Sunday, March 6, 2011

Week 8: Born Digital Fictions

UPDATE: It seems that A Million Penguins (the wiki novel), one of our required readings for this week, has been taken offline...

How are web platforms leveraged for the telling of compelling narratives? Jeremy Ettinghausen wonders what will happen to the novel: “is the novel immune from being swept up into the fashion for collaborative activity? Well, this is what we are going to try and discover with A Million Penguins, a collaborative, wiki-based creative writing exercise.”

Some key ideas to consider this week:

Real time
twitter stories
flickr stories
rss feeds and narrative
Inanimate Alice
episodic fiction
how to maintain readerly interest

This Week: Blog question and answer with digital creator Chris Joseph!

"You will see--very, very soon--authors become publishers. You will see publishers become booksellers. You will see booksellers become publishers, and you will see authors become booksellers." ~ Stephen Riggio

According to Kate Pullinger, there are seven aspects that we (readers, writers and creators of new media texts) MUST acknowledge:
  1. Writers need to talk about money
  2. Writers, publishers and teachers need to get their heads out of the sand: the digital future is already here
  3. E-books are boring.
  4. We better keep talking about e-books.
  5. Be afraid of e-books.
  6. Always remember that human culture is highly visual.
  7. Good writing.

Read Pullinger’s entire manifesto here:

We'll also be exploring the wiki-novel A Million Penguins.

Bruce Mason says this about the project:

"The final product itself, now frozen in time, is more akin to something produced by the wild, untrammelled creativity of the folk imagination. The contributors to ―A Million Penguins, like the ordinary folk of Bakhtin‘s carnivals, have produced something excessive. It is rude, chaotic, grotesque, sporadically brilliant, anti-authoritarian and, in places, devastatingly funny. As a cultural text it is unique, and it demonstrates the tremendous potential of this form to provide a stimulating social setting for writing, editing and publishing. The contributors may not have written one single novel but they did create something quite remarkable, an outstanding body of work that can be found both in the main sections as well as through the dramas and conversations lacing the ―backstage pages. And they had a damned good time while doing so. As the user Crtrue writes.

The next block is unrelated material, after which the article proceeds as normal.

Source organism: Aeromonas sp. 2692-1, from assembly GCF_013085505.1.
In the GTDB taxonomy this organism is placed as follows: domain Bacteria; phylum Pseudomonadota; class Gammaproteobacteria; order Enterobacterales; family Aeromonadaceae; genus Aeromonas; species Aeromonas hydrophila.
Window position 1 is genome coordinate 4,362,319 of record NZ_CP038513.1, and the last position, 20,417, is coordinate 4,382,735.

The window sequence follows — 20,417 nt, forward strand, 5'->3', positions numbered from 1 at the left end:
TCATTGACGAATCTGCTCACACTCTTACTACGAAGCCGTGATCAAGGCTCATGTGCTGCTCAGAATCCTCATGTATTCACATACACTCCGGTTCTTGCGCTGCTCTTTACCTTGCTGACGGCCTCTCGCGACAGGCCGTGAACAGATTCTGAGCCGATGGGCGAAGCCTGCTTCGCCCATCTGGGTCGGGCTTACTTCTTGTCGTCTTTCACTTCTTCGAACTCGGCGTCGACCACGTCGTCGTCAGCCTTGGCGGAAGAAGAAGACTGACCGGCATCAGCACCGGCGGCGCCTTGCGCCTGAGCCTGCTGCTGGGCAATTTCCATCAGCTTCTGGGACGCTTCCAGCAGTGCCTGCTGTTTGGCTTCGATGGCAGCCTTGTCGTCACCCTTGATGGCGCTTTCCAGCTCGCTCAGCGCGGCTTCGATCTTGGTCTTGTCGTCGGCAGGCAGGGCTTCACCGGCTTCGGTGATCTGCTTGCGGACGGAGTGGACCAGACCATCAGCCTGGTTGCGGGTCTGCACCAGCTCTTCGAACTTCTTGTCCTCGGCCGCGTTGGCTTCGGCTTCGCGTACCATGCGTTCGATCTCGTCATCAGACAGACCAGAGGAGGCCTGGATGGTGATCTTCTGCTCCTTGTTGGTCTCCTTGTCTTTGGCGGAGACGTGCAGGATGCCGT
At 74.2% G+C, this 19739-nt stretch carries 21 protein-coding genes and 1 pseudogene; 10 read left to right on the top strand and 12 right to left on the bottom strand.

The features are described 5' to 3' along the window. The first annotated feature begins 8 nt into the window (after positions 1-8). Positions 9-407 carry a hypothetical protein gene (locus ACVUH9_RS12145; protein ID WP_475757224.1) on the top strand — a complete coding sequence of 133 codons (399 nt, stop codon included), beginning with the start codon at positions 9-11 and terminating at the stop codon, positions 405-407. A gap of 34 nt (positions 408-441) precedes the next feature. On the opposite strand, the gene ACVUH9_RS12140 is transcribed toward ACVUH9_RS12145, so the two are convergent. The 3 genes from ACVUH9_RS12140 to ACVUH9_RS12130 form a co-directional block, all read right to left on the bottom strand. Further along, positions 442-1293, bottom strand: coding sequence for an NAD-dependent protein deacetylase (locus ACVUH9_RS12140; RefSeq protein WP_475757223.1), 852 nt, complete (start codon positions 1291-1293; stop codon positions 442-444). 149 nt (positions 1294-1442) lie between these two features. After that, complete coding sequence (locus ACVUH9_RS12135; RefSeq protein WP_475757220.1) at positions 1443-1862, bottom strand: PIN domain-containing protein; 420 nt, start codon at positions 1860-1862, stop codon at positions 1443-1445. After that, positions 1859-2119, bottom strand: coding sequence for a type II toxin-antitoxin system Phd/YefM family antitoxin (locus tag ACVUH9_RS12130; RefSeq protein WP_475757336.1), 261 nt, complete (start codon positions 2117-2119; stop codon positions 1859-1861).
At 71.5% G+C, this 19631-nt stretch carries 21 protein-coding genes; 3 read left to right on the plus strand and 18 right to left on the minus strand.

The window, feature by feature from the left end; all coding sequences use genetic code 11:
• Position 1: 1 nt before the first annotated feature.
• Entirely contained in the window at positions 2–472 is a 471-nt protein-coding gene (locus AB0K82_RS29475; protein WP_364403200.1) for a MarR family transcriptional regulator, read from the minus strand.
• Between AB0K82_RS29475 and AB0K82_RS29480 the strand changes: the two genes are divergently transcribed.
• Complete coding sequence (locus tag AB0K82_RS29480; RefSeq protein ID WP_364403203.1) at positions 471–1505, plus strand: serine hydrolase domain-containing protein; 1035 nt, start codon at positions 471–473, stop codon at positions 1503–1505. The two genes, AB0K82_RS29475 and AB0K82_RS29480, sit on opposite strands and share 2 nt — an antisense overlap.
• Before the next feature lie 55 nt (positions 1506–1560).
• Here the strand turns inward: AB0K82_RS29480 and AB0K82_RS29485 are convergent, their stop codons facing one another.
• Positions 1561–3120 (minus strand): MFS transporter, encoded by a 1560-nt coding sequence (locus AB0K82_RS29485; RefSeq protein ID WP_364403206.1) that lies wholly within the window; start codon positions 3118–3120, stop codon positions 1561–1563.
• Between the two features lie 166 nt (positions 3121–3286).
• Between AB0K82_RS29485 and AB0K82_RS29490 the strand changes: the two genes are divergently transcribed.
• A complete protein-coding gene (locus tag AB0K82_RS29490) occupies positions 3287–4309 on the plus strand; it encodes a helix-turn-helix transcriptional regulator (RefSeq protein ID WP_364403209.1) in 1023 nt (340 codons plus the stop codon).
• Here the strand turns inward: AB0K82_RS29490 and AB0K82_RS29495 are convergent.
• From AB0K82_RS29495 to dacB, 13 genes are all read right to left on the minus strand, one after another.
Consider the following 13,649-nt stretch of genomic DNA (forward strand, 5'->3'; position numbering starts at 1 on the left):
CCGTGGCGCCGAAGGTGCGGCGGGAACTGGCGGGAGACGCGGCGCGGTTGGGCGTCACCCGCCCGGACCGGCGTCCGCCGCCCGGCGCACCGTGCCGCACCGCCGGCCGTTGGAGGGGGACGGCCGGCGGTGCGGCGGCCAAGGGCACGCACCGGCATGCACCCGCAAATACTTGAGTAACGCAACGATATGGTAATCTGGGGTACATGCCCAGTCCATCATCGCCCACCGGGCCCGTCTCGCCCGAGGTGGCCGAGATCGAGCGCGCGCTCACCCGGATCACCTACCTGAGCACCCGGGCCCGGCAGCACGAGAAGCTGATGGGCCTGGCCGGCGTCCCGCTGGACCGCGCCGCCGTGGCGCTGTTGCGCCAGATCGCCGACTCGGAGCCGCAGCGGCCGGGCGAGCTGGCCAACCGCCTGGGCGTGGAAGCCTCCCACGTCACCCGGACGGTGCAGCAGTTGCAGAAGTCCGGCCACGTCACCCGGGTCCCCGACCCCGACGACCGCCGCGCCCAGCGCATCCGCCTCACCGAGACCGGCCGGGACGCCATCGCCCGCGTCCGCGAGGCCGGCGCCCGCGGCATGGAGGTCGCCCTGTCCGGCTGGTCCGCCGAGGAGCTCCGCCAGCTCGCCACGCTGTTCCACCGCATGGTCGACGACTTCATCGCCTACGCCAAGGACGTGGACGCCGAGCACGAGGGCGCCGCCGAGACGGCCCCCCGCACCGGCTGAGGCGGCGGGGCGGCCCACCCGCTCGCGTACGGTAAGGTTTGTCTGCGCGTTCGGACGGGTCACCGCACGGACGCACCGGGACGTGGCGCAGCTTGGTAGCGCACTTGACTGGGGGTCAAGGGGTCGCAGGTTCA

Hi hi hi hi hi! Seriously. This is going to fail horribly. It's still fun."
Read the Million Penguins' Report here.

Discussion Questions:
Q1. Although publishing might seem easier in some senses, what about copyright issues? Think of Apple’s DRM movement.
Q2. Read “A Million Penguins.” How different from a traditional book is this wikinovel? How would you describe it (is it really a “novel”)?
Q3. Digital publishing is in a constant state of evolution. In August 2010, Oxford University Press has decided to relaunch the online version of the OED. They have chosen iFactory as the online
publishing platform. What changes in functionality, access and personalisation do you think might occur from such a shift (offline & static to online & evolving)? Read and article on the change here:


  1. I have to admit that my immediate response to Question 3 - the relaunch of a online version of the OED - was that I didn't see the point of having an Online English Dictionary, and that I didn't quite understand where their consumer and marketing base would come from.In my world - Microsoft Word/Office does the spelling and grammar checks and has a thesaurus option.